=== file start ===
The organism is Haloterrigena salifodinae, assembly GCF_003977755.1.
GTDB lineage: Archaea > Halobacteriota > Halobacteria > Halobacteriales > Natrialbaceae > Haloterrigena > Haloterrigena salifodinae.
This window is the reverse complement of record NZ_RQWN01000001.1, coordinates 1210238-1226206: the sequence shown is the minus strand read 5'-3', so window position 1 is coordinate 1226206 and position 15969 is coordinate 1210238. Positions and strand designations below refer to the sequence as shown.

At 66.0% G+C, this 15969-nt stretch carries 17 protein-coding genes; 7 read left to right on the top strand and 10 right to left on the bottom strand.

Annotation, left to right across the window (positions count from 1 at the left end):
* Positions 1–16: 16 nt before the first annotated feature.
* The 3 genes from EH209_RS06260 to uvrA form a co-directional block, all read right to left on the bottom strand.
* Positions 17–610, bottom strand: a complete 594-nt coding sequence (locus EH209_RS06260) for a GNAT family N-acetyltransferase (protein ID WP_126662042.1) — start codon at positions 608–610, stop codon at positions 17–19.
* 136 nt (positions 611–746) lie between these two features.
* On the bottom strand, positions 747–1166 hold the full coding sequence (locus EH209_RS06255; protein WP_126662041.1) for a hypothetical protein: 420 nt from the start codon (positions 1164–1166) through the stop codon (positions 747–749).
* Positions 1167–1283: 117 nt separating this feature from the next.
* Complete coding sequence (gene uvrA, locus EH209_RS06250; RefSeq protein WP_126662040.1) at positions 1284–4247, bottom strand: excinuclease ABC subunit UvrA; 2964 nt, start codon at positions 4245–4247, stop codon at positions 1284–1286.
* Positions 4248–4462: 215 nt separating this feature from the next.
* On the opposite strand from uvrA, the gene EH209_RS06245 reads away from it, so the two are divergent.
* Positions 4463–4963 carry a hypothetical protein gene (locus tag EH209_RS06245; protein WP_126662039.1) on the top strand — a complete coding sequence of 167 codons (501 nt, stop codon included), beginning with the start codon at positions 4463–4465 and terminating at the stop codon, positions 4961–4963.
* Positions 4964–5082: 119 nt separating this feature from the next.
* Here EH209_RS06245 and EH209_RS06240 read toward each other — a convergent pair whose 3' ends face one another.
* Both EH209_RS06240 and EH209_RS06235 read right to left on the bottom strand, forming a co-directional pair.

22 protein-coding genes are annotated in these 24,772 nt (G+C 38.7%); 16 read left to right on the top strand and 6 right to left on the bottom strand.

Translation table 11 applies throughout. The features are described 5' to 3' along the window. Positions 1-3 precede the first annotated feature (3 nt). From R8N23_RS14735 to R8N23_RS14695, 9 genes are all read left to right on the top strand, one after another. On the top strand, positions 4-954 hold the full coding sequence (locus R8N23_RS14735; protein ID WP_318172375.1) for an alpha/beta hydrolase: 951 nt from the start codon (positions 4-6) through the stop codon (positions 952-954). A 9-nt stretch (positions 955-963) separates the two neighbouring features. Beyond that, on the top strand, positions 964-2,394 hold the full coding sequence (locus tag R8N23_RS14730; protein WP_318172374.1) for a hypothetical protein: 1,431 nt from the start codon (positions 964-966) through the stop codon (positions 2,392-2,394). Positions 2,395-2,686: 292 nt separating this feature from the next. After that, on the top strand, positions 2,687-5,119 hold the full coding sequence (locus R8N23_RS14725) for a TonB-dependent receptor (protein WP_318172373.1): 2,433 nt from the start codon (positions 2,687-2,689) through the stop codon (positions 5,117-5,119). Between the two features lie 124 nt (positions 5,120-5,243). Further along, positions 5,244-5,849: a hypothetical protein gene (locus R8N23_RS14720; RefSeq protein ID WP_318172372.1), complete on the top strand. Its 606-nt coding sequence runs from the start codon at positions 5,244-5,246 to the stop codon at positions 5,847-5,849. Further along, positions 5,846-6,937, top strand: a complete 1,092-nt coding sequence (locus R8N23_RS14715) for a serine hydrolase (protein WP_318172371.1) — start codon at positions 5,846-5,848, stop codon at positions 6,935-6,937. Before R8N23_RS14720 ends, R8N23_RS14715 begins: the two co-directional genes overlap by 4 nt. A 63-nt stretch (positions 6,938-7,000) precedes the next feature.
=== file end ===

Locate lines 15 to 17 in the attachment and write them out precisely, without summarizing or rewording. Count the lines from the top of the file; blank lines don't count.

* Positions 4463–4963 carry a hypothetical protein gene (locus tag EH209_RS06245; protein WP_126662039.1) on the top strand — a complete coding sequence of 167 codons (501 nt, stop codon included), beginning with the start codon at positions 4463–4465 and terminating at the stop codon, positions 4961–4963.
* Positions 4964–5082: 119 nt separating this feature from the next.
* Here EH209_RS06245 and EH209_RS06240 read toward each other — a convergent pair whose 3' ends face one another.